6) Even if there truly is a link between wastewater injection and earthquakes, it can only accomplish this by releasing energy at fault lines that has already been built up by natural geological processes. In other words, it can't "create" quakes but it can trigger them early. That's a really good thing. The ability to intentionally release fault stresses in the form of mild quakes instead of waiting for a major disaster to strike could save countless lives and structures. Imagine a future where we take an active role in managing the stress levels at fault lines near major population centers around the world. Either way, I can't see a down side to the procedure.

One more point
By bbcdude on 3/29/2013 12:20:30 AM , Rating: 5
For those that can't be bothered to understand an issue before making up their mind, this is absolutely irrelevant to frakking in any way shape or form.

Frakking injects material into the ground at a high pressure for a very short period of time, only long enough to allow sand to fill some cracks and open gas/oil pathways nearby the hole.

Wastewater injection uses long term fluid injection to raise the pressure in an existing oilfield to compensate for drops in pressure from removed oil through wells. It keep the pressure up for extended periods of time, the field where I live has been injecting for 60 years.

Additionally wastewater injection rarely raises pressure above the original cavity pressure before oil extraction.

Blog Post
By ebakke on 3/28/2013 5:08:40 PM , Rating: 4
Given the extensive hyperbole and loaded language, I kept thinking "this is a blog post, not a news article."

How about just filtering the water?
By toyotabedzrock on 3/30/2013 1:02:26 AM , Rating: 2
Why not just filter or reuse the water?

By Captain Orgazmo on 3/30/2013 8:13:53 AM , Rating: 2
Oil and gas bearing formations are usually full of saltwater from the time they were deposited under the sea millions of years ago. After you separate the hydrocarbons from the water, the best place for it is back down where it's from. Often extra water is also pumped down to replace the removed oil and gas and maintain formation pressure.

By bbcdude on 3/29/2013 12:07:38 AM , Rating: 3
They claim they can tell that the injection caused the quake with delayed reactions of 5-20 years.....yup. If you believe that then you might as well start calling your version of science a faith. How people can buy this kind of on demand "research" is beyond me. But as long as the majority can't be bothered to read past the press releases, I guess science will continue it's fall into complete obscurity behind all the agenda driven junk science. It's reached the point of pathetic. People are going to completely lose their trust in science and it's gonna be their own dam fault. Sad for people that actually want science to advance mankind instead of using it only as a tool advance agendas.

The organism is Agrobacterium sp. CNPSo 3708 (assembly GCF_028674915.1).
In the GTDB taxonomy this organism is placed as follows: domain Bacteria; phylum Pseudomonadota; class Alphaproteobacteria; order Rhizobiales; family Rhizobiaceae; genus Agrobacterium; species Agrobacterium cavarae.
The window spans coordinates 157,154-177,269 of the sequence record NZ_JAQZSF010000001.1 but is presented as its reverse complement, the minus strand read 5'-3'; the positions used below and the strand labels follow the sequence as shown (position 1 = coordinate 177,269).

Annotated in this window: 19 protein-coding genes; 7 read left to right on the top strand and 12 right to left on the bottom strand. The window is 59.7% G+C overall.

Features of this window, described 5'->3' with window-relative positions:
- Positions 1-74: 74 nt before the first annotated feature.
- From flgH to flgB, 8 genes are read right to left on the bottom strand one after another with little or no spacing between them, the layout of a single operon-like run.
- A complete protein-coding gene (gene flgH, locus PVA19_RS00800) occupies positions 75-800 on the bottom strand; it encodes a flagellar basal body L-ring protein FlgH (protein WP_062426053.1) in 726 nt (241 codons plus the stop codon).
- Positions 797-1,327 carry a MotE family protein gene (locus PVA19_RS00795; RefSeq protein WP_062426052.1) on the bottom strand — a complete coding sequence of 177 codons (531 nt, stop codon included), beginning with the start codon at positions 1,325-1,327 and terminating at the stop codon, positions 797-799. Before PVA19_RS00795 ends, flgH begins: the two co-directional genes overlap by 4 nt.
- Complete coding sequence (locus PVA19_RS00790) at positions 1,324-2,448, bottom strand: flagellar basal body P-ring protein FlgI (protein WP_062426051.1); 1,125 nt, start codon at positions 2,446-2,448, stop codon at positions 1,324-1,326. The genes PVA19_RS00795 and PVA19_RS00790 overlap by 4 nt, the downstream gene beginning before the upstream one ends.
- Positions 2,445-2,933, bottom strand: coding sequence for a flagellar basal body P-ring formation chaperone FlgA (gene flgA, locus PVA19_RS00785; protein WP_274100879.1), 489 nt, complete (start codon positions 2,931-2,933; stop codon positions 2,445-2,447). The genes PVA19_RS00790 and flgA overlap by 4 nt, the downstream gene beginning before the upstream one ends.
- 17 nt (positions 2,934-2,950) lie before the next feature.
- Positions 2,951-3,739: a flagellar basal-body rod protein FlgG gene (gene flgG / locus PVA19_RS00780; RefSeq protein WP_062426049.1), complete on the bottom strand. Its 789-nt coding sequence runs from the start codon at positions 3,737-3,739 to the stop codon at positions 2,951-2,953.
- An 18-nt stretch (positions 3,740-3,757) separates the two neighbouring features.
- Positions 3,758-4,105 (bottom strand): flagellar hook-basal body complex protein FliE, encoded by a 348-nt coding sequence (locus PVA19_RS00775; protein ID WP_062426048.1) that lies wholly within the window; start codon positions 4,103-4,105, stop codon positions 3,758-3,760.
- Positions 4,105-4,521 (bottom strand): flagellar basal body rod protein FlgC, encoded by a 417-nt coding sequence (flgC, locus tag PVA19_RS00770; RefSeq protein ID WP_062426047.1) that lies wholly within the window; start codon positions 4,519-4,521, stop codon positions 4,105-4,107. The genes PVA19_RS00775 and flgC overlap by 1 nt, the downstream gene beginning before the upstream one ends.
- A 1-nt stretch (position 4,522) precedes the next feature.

By GotThumbs on 3/28/2013 6:39:22 PM , Rating: 2
a recent University of Kansas School of Business study [PDF]

You reference a University of Kansas business school study? And the PDF link (Journal of Law and Politics Forthcoming 2010 Alexander Lobbying ROI)is broken also.

"Science" doesn't say anything
By wookie1 on 3/28/2013 7:57:34 PM , Rating: 2
Science doesn't say anything, scientists do. Research needs to be reviewed and skeptical arguments rebutted before it can be accepted. We'll see if this holds. I know that there was a problem with the claims about fracking causing flammable drinking water in some areas when it was discovered that the water was flammable well before fracking started.

So long and thanks for all the fish
By mike66 on 3/28/2013 8:03:02 PM , Rating: 2
Jason, thanks for the article, illuminating. Keep going as it's worth while. Most people don't realize that there is no such thing as "fact's" and that really it should be called "consensus theory". If the process of forming that theory is corrupted by outside stimulus ( in this case money ) then the results corrupt the conclusion. As to the politics you are probably more than correct, it's a shame that society has allowed the legal system to judge morals, as morals are based on emotion and the legal system eliminates those and is also influenced by money. It would seem that collusion is excepted by today's society but in a moral sense it would be called corruption.

By WinstonSmith on 3/29/2013 10:15:36 AM , Rating: 2
Besides earthquakes, someday they'll suddenly discover that the chemicals pumped into the ground during fracking do manage to enter the water table and we'll have destroyed water tables all over the country. Just a hunch based on past corporate histories.

By toyotabedzrock on 3/30/2013 1:46:44 AM , Rating: 2